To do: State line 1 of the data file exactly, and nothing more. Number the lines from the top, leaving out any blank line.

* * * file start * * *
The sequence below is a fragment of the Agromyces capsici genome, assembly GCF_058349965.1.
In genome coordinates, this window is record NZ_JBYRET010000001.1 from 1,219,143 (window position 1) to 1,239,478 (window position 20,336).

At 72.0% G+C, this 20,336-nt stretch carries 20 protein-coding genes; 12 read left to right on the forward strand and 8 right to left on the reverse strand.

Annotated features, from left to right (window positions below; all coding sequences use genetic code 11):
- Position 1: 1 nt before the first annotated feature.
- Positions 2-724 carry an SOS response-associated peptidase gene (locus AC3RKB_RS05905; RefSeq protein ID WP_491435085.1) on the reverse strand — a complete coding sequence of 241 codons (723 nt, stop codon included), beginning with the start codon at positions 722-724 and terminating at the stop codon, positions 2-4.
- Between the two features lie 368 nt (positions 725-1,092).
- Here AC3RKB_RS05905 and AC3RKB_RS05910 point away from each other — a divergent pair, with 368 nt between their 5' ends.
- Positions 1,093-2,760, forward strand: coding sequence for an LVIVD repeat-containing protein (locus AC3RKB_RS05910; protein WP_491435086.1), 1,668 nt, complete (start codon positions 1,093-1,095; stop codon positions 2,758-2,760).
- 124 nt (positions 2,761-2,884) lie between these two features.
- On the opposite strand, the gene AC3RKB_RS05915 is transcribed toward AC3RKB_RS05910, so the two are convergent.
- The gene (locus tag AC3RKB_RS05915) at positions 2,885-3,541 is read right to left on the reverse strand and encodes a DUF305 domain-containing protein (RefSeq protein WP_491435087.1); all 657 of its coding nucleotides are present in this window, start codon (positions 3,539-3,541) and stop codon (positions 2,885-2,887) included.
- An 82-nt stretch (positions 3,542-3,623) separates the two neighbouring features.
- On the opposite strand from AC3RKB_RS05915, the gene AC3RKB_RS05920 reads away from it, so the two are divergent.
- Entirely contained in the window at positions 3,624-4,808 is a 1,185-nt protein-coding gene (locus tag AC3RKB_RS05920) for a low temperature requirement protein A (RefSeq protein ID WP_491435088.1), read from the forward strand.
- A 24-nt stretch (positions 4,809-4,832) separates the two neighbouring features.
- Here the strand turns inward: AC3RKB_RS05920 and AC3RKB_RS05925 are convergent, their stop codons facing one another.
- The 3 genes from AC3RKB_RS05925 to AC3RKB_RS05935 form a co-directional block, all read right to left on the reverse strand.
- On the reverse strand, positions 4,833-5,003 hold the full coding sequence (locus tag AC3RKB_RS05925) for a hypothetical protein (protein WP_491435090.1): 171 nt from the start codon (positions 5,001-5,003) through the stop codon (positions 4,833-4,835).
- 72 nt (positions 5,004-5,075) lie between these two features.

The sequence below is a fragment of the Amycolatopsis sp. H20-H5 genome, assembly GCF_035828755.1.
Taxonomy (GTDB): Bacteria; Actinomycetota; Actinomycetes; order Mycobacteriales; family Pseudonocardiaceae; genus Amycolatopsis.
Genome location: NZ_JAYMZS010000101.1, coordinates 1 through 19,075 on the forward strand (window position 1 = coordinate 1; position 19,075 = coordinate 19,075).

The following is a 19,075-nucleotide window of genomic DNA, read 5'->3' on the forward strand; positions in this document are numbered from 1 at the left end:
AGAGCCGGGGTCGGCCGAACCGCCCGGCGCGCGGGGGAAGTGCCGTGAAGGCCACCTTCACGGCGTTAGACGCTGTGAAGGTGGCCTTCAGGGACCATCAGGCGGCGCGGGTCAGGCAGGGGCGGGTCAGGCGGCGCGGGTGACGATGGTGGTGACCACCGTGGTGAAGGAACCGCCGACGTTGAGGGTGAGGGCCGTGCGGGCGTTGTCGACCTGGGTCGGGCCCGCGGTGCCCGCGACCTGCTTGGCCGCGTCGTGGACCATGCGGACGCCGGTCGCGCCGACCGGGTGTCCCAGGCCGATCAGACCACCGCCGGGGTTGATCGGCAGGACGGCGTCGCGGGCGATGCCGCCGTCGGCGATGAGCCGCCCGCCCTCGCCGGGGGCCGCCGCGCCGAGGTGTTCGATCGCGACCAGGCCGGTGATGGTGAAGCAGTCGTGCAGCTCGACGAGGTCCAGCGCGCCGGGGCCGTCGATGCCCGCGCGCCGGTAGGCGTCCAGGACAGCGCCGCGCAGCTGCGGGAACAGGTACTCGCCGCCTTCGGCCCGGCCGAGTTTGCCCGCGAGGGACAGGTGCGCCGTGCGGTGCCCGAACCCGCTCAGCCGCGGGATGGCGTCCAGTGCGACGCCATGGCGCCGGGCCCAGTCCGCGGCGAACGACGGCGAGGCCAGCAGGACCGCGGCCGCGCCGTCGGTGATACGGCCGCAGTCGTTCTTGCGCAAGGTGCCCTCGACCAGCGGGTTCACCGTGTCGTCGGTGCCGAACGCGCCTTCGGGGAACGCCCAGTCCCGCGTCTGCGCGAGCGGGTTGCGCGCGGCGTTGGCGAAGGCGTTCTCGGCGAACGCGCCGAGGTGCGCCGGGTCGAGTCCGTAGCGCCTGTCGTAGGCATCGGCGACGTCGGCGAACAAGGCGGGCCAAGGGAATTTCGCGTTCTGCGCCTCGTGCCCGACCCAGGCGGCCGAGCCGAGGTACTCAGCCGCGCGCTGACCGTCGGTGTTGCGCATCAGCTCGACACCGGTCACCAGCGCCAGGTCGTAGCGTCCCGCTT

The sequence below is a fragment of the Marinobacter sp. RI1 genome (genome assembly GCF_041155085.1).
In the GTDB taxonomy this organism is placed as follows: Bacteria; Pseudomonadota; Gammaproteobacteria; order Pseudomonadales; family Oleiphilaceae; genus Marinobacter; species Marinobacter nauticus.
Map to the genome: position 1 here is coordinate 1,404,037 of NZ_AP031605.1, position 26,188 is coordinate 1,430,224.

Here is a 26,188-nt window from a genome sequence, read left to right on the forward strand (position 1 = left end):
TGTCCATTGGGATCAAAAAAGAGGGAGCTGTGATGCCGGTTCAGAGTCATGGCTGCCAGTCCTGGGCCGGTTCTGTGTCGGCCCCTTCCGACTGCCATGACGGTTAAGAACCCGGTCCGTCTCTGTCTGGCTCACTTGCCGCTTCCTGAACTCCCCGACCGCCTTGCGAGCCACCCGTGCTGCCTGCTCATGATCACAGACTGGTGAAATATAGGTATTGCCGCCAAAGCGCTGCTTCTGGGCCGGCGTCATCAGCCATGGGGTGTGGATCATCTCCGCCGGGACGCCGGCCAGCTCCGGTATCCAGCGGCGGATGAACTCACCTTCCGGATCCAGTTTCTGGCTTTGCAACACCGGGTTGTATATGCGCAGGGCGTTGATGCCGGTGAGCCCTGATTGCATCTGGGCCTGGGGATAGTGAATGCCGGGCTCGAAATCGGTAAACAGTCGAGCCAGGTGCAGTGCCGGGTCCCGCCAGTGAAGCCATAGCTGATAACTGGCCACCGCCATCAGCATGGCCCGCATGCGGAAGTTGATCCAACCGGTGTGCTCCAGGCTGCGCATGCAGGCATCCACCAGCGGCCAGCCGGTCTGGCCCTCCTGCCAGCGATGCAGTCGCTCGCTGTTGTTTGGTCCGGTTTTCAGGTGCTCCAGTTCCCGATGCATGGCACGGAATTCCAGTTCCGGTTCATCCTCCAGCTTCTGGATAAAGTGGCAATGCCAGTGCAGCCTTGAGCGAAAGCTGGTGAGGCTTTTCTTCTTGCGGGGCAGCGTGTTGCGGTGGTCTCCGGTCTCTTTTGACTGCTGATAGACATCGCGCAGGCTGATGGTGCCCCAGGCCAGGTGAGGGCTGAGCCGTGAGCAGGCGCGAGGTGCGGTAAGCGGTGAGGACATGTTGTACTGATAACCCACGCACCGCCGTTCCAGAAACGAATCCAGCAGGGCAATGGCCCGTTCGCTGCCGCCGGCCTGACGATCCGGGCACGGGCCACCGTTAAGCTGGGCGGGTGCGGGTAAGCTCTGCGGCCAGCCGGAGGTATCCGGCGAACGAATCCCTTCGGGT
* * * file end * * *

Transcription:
The sequence below is a fragment of the Agromyces capsici genome, assembly GCF_058349965.1.